Hartzenberg, T. (2011). Regional integration in Africa. Geneva: Trade Law Centre for southern Africa.
Hesse-Biber, S. (2010). Emerging methodologies and methods practices in the field of mixed methods research. Qualitative Inquiry, 16(6), 415-418.
Iheduru, O. C. (2012). Regional integration and the private authority of banks in west Africa. International Studies Review, 14(2), 273-302.
International Confederation of Free Trade Unions. (2004). Conclusions and recommendations of the ICFTU-AFRO regional conference on migrant labour in Africa: Proceedings of a conference at the Stanley Hotel, 1-15. African Regional Organization of the International Confederation of Free Trade Unions, Nairobi, Kenya.
International Monetary Fund (2006). Central African economic and monetary community: Report on the observance of Standards and Codes – FATF recommendations for anti-money laundering and combating the financing of terrorism. New York: International Monetary Fund.
Kelanic, R. A. (2008). Carl Schmitt, the friend/enemy distinction, and international relations theory. Conference Papers – Midwestern Political Science Association, 1-33.
Kernic, F., & Karlborg, L. (2010). Dynamics of globalization and regional integration: South America and peace operations. International Peacekeeping (13533312), 17(5), 723-736.
Kratochwil, F. (1982). On the notion of “interest” in international relations. International Organization, 36(1), 1.
Lebow, R. (2011). Philosophy and international relations. International Affairs, 87(5), 1219-1228.
Leifer, M. (2000). Singapore’s foreign policy: Coping with vulnerability. Routledge.
Lin, J., & Liu, Y. (2012). Developing regional cooperation strategies by multi-criteria decision making approaches. Annals of Regional Science, 49(1), 191-211.
Lipowski, E. E. (2008). Developing great research questions. American Journal Of Health-System Pharmacy, 65(17), 1667-1670.
Martijn, J. K., & Tsangarides, C. G. (2010). Trade reform in the CEMAC: Developments and opportunities. (Working Paper. International Monetary Fund).
Massara, V. M., & Udaeta, M. E. M. (2010). Urban model for the analysis of the Brazilian natural gas distribution infrastructure. Journal of Infrastructure Development, 2(1), 1-15.
Maitland, C. F., & van Gorp, A. (2009). Beyond harmonization: ICT policymaking in regional economic communities. Information Society, 25(1), 23-37.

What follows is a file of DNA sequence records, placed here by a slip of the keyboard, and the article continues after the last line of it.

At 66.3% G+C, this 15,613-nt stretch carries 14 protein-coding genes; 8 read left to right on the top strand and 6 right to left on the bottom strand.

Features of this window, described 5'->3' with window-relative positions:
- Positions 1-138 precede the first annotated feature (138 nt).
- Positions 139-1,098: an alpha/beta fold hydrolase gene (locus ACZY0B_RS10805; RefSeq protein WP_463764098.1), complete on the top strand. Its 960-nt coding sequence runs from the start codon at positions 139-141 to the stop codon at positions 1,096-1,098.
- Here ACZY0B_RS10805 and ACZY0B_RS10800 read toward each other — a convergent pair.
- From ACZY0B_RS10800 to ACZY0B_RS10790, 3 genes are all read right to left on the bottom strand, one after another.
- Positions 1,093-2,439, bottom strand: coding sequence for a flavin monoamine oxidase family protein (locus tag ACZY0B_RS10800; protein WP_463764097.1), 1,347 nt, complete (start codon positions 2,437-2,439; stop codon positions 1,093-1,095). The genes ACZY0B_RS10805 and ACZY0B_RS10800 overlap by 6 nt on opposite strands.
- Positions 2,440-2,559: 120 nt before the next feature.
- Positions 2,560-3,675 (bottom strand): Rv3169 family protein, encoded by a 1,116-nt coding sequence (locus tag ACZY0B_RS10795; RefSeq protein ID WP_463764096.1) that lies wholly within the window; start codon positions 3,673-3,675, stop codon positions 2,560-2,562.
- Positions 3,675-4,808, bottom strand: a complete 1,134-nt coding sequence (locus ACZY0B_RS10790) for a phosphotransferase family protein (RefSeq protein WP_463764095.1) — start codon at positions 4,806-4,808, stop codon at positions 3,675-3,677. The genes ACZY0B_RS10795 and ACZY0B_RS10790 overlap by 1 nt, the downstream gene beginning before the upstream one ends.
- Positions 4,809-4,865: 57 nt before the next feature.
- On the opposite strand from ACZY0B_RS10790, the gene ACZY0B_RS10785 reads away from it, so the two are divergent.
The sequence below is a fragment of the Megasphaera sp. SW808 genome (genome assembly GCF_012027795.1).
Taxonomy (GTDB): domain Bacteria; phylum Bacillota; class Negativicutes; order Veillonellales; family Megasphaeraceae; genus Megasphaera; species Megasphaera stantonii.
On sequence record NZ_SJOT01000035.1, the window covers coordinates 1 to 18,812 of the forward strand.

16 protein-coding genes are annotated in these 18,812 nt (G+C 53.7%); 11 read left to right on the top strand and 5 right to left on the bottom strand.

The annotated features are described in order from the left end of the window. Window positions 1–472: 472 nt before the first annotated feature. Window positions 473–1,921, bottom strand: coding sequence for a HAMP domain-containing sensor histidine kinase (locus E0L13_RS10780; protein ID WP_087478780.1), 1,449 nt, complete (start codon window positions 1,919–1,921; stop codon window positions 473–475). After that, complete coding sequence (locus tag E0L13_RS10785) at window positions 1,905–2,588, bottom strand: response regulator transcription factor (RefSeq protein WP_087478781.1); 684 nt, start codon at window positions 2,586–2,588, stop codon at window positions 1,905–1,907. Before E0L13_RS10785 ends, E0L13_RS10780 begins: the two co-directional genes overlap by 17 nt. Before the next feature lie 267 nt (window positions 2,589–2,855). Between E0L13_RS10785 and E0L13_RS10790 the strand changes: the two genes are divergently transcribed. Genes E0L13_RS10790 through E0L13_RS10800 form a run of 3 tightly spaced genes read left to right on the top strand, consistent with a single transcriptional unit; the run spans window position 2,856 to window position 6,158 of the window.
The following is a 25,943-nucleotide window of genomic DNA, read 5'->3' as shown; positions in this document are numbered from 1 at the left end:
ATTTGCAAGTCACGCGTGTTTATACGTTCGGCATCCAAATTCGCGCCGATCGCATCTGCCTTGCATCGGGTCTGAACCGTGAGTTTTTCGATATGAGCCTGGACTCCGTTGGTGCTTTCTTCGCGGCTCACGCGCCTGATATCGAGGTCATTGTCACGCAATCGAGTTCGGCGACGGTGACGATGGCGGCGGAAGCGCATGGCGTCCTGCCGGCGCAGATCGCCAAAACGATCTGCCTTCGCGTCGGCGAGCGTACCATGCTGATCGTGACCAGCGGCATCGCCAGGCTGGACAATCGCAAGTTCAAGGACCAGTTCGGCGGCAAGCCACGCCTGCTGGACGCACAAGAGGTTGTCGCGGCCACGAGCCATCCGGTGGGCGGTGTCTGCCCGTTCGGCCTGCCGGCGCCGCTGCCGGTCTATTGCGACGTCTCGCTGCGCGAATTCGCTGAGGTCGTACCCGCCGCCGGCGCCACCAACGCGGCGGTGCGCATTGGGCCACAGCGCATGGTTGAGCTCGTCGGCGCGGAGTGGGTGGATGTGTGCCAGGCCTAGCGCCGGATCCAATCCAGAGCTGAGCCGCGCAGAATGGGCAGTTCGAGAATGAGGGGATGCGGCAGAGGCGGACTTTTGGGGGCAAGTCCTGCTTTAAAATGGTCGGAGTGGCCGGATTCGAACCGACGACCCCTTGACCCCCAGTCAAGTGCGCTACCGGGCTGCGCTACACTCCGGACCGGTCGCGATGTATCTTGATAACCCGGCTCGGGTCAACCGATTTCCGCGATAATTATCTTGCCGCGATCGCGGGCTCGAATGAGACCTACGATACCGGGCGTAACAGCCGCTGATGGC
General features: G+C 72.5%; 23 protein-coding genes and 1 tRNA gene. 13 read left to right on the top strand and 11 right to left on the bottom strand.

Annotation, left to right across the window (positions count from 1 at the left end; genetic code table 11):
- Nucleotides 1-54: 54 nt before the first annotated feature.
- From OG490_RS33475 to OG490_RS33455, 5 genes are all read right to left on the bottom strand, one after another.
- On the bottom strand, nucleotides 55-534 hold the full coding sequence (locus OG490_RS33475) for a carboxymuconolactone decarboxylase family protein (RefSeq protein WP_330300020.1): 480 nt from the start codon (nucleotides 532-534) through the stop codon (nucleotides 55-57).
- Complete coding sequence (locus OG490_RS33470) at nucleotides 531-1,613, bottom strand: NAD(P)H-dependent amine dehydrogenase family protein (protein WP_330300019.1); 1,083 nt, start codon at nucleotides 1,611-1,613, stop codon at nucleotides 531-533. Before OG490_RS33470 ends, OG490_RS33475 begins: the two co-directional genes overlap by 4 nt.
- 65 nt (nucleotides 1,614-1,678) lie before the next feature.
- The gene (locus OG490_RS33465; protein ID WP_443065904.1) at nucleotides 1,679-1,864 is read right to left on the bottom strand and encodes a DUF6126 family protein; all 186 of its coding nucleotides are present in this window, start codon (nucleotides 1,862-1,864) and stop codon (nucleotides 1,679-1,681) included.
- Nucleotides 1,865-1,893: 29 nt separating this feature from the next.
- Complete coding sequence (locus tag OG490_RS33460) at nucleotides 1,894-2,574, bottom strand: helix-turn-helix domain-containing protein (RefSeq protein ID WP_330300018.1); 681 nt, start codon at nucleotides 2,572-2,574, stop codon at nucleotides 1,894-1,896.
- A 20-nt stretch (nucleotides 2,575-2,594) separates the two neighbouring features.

McQuiston, J. (2009). The Aral River Basin Crisis, Neorealism, and Neoliberal Institutionalism. Conference Papers – Midwestern Political Science Association, 1.
Mkwezalamba, M. M., & Chinyama, E. J. (2007). Implementation of Africa’s integration and development agenda: Challenges and prospects. African Integration Review, 1(1), 1-16.
Morikang, T. I. (2008). CEMAC – Moving forward. Africa News Service, June 27. Retrieved from EBSOhost database
Mutambara, T. E. (2009). Regional transport challenges within the southern African development community and their implications for economic integration and development. Journal of Contemporary African Studies, 27(4), 501-525.
News analysis: CEMAC head expelled ahead of summit. (2012).
Nicolas, F. (2010). De facto and de jure regional economic integration in east Asia: How do they interact. Singapore Economic Review, 55(1), 7-25.
Nindl, M. (2009). Recent economic developments and their impact on trade finance in eastern Europe and the CIS region. Trade Finance, 57-59.
Nkendah, R. (2010). The informal cross-border trade of agricultural commodities between Cameroon and its CEMAC’s neighbours. In Proceedings for the NSF/AERC/IGC Mombasa conference held 4th December 2010 (pp. 1-42). Mombasa, Kenya: FSEGA.
Nkowani, Z. (2009). International trade and labour: A quest for moral legitimacy. Journal of International Trade Law and Policy Volume, 8(1), 6-18.
Nuri Yurdusev, A. A. (2006). Thomas Hobbes and international relations: From realism to rationalism. Australian Journal of International Affairs, 60(2), 305-321.
Nyuylime, L. P. (2008). Primary products: CEMAC’s economic spinal column. Africa News Service.
Oh, C., & Rugman, A. M. (2012). Regional integration and the international strategies of large European firms. International Business Review, 21(3), 493-507.